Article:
BULAWAYO city councillors admit that the local authority is in a desperate situation with no solution in sight with regards to the provision of water to residents who are going for days without the precious liquid.
Last year Zimbabwe experienced an El-Nino induced drought that resulted in some water bodies drying up and loss of livestock.
A 144-hour water shedding timetable to ensure residents get supplies once a week, for 12 hours on each day, has been suspended. Only industrial areas and the central business district (CBD) are spared water shedding.
As recent as Monday, the Bulawayo City Council (BCC) failed to restore water supplies to all residential areas “due to low reservoir levels,” Town Clerk Christopher Dube said in his daily provisional water supply notice.
Bulawayo Deputy Mayor Mlandu Ncube told The NewsHawks on Tuesday that the local authority was in a water crisis management dilemma while also ruling out the normalisation of water supplies until rains fill up the dams.
“We have a huge crisis,” Ncube said.
“We are in a fix insofar as water provision is concerned. The situation is desperate. We are trying everything to provide water even through use of bowsers but that is just a drop in the ocean.”
Council has five water bowsers, four of which have a carrying capacity of 18 000 litres while one has a 10 000l-litre capacity.
Umzingwane, Upper Ncema, Lower Ncema dams, which supply the city with water alongside Inyankuni and Insiza dams, have been decommissioned due to low water levels.
In April, the government availed ZW$10,6 million to the Zimbabwe National Water Authority (Zinwa) to rehabilitate 15 boreholes at the Nyamandlovu Rochester Aquifer to increase water obtained from the aquifer to eight million litres per day from an average three million litres.
The rehabilitation of boreholes and drilling of 20 others at Epping Forest in Nyamandlovu to ease the water crisis is ongoing.
“We have to appreciate private players that have come on board to assist in the provision of water to city residents. We have churches that have either drilled boreholes or are allowing residents to fetch water from their premises. Without that kind of assistance, this crisis could be a lot worse,” Ncube said.
Council in partnership with private organisations has also installed water kiosks—mounting 15 000-litre tanks at 15 high-lying areas. The kiosks are fed by water bowsers.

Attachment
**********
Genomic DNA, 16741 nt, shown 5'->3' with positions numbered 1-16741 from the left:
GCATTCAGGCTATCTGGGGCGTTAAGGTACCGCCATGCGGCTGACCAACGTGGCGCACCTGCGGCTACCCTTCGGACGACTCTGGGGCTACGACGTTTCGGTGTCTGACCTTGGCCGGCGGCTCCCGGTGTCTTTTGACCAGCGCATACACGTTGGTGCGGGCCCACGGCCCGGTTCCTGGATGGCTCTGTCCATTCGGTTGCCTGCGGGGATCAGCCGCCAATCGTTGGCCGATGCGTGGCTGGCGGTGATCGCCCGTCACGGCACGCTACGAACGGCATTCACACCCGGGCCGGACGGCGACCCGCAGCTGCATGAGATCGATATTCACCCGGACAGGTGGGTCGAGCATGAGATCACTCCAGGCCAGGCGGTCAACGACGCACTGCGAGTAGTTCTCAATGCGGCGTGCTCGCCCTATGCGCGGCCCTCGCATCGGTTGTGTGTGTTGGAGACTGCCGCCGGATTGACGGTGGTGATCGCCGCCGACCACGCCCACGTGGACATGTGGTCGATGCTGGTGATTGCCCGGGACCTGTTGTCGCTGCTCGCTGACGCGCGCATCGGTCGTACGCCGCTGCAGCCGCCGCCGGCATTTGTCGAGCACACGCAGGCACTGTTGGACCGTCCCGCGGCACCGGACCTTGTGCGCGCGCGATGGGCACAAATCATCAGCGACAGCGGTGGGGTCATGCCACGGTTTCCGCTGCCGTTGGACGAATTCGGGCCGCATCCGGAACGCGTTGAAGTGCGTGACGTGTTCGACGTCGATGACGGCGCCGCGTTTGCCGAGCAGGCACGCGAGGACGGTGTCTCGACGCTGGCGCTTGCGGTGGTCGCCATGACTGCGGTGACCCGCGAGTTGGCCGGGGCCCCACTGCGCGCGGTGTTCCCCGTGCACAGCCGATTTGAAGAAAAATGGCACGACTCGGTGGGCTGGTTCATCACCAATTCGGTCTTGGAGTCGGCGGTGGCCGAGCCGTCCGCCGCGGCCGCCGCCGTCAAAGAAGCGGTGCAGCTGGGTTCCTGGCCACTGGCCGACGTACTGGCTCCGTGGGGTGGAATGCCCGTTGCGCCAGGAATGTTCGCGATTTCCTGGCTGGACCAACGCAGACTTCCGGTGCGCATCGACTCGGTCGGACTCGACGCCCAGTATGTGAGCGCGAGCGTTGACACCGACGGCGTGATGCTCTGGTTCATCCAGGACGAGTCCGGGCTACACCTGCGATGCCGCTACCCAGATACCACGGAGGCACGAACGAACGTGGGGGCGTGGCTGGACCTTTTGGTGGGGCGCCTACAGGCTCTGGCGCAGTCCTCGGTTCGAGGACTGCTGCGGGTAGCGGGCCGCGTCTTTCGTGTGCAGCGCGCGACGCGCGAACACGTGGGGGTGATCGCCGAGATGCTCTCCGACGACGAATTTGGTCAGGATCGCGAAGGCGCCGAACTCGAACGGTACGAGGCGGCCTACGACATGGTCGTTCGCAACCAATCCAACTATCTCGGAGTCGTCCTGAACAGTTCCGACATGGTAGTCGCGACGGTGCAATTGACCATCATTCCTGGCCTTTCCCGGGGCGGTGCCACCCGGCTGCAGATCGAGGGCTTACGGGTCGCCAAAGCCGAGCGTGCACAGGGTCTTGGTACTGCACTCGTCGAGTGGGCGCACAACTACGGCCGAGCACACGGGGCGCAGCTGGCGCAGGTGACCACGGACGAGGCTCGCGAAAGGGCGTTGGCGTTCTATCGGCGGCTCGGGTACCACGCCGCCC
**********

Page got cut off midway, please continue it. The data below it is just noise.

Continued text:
A number of individuals and private players are cashing in on the crisis to sell borehole water— US$3 for 250 litres, US$28 for 2 500 litres and US$43 for 5 000 litres.
The Deputy Mayor argued that the city council could not be faulted for failing to find lasting solutions to the water crisis as he blamed the central government for failing to construct dams as mandated by the Water Act.
“The provision of bulk water rests with the central government. Our duty is to provide potable treated water to residents. Normally, we don’t sink boreholes, but we do have partners to help us do that,” Mlandu said as he also ruled out council drawing water from decommissioned dams as suggested by government consultants.
“Firstly, it’s a very costly exercise. Secondly, you cannot disturb the ecosystem and the aquatic life there. The only solution is for Bulawayo to be declared a water crisis area to allow us to mobilise resources to undertake water alleviation projects to meet the needs of residents.”
An amendment of the 1976 Water Act provides for the central government to be responsible for raw water sources for local authorities through construction for dams.
No dam has been constructed for Bulawayo since 1975.
Bulawayo water supply dams were constructed by the Rhodesian settler regime. Lower Ncema was built in 1943 and Upper Ncema 1974, Inyankuni (1965), Umzingwane (1956) and Insiza (1975).
In 1992, when the city’s water supplies ran dry during the country’s worst ever drought, 77 boreholes in high water-yielding aquifers were sunk.
As if the water crisis is not enough, a diarrhoea outbreak linked to water challenges that claimed 13 lives June is spreading, adding more woes to the already stretched council health department amid Covid-19.
“The diarrhoea outbreak was inevitable in light of water challenges. We have our health department dealing with that through its epidemic preparedness and response team, but the challenge is that this is the same team responding to Covid-19,” Ncube said.